Landscapes, ideas blossom along Berlin Wall death strip
Two decades after the fall of the Berlin Wall, the border region that once served as the No Man’s Land around the free island of West Berlin lies largely undeveloped.What remains are bitter memories, a handful of watchtowers, a vast green oasis rimming the capital and dreams of using it in a creative way that still preserves its tragic history.
The mines and dogs and barbed wire are gone, as are the border guards with orders to shoot to kill, the so-called death strip and, of course, the Berlin Wall itself.
What remains are bitter memories, a handful of watchtowers, a vast green oasis rimming the capital and dreams of using it in a creative way that still preserves its tragic history.
Dutch landscape architect Joyce van den Berg has set herself such a task, saying secret gardens, art installations and recreational spaces could flourish in what she calls a "trauma landscape.”
The death strip or No Man's Land straddled the 155-kilometre-long (96-mile-long) border drawn around the free island of West Berlin by communist East Germany to keep its citizens prisoners of their own country.
Anyone caught in the buffer zone on either side of the Berlin Wall, or the inner-German border running between East and West Germany, risked being shot.
At least 136 would-be escapees were killed and after the Berlin Wall fell 20 years ago this November, Germans were keen to erase all traces of the despised barrier.
The butterflies are back
Nature has run wild in reclaiming the "Sperrgebiet" (Prohibited Area), which is up to 2.5 kilometres wide in some sections.
The result is a rich habitat that has nearly swallowed an extraordinary landscape, with unique plants and countless rabbits, foxes and deer reclaiming what was once theirs.
"In 20 years there will be nothing left of the bizarre landscape created by the Wall," Van den Berg said on a recent cycle tour of the strip, most of which still belongs to the German state. "Twenty years on, the landscape is blooming and the butterflies are back."
Van den Berg began the project by documenting the entire Sperrgebiet on long bike rides with the help of maps collected by a former Stasi officer and archived aerial photographs.
She sees her work as a race against time, and her ideas range from the fanciful to the highly promising.
The route where soldiers patrolled is now a smooth bike path beloved by cyclists and history buffs. The group enters a clearing and comes upon natural dunes that have begun to develop again from the region's famously sandy soil.
The border patrols smoothed the sand with machines each day so they could observe any suspicious footprints of anyone trying to escape and soaked the ground with pesticides so no undergrowth would block their view.
Van den Berg says a little tilling could allow "mega-dunes" to develop and attract volleyball and sand surfing enthusiasts, and bring badly needed tourism income to an economically depressed region.
"Oranienburg in particular could benefit if this area became a recreation centre," she said, referring to a city just north of Berlin best known as the home of the Nazi concentration camp Sachsenhausen, now a memorial.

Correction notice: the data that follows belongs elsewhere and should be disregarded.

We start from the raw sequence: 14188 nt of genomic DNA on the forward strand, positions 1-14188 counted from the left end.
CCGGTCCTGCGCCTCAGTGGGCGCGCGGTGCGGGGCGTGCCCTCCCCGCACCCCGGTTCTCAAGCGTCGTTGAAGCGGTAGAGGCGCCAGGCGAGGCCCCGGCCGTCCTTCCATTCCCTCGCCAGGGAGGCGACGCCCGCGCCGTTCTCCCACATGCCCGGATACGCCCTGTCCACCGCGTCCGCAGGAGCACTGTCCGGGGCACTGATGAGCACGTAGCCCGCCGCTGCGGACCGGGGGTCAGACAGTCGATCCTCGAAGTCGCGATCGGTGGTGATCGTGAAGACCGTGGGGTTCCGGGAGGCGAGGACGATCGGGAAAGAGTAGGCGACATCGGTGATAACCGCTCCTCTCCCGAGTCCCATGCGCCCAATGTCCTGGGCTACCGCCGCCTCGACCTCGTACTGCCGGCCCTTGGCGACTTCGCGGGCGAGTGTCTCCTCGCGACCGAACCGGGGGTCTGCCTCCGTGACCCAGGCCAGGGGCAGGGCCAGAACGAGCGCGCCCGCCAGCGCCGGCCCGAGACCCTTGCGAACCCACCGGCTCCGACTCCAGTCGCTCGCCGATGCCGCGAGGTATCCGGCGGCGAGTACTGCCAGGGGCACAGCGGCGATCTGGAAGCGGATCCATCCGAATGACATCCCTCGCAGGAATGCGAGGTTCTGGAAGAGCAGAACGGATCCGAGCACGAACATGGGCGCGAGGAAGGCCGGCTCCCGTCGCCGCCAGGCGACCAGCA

Van den Berg says she would like to keep alive the memory of escape tunnels dug to help spirit people from east to west, tracing their course with spotlights.
Checkpoints such as Dreilinden on Berlin's southern flank could also be revived as makeshift hotels steeped in history, she says.
During the Cold War, West German trucks often spent hours parked until they were inspected and granted permission for transit into West Berlin.
Van den Berg suggests furnishing East German trucks for lodging, for example, after a bike tour of the Sperrgebiet. Others could serve as restaurants serving East German delicacies.
The tour continues past one of five of the original 302 watchtowers still remaining. Van den Berg would like to see old foundations used as wind-protected gardening plots.
One such watchtower is now used by the German Youth Forestry club, which has taken it over to teach about conservation and the region's painful history.
The group has erected a memorial to four teenagers shot dead in the 1960s and 1970s in foiled attempts to dash over the Wall to freedom.
Marian Przybilla, who volunteers with the club, said it took over the tower in May 1990, just two months after East German soldiers abandoned the site and five months before the two Germanys united.
"At that time, the joy over the fall of the Wall and the desire for free movement here meant that everyone wanted to remove the traces as soon as possible," he said. "Now we are trying to win back important parts of our history that were lost."
Although many of her ideas will never see the light of day, Van den Berg has a few powerful supporters.
But some tour participants from the east said the ride roused bitter memories.
"I have no regrets that they tore down almost all of the Wall, the barbed wire and the watchtowers," said Hannah Rohst, a 33-year-old architecture student from Niederschoenhausen in east Berlin. "There was plenty I had no desire ever to see again, and so much we wanted to forget."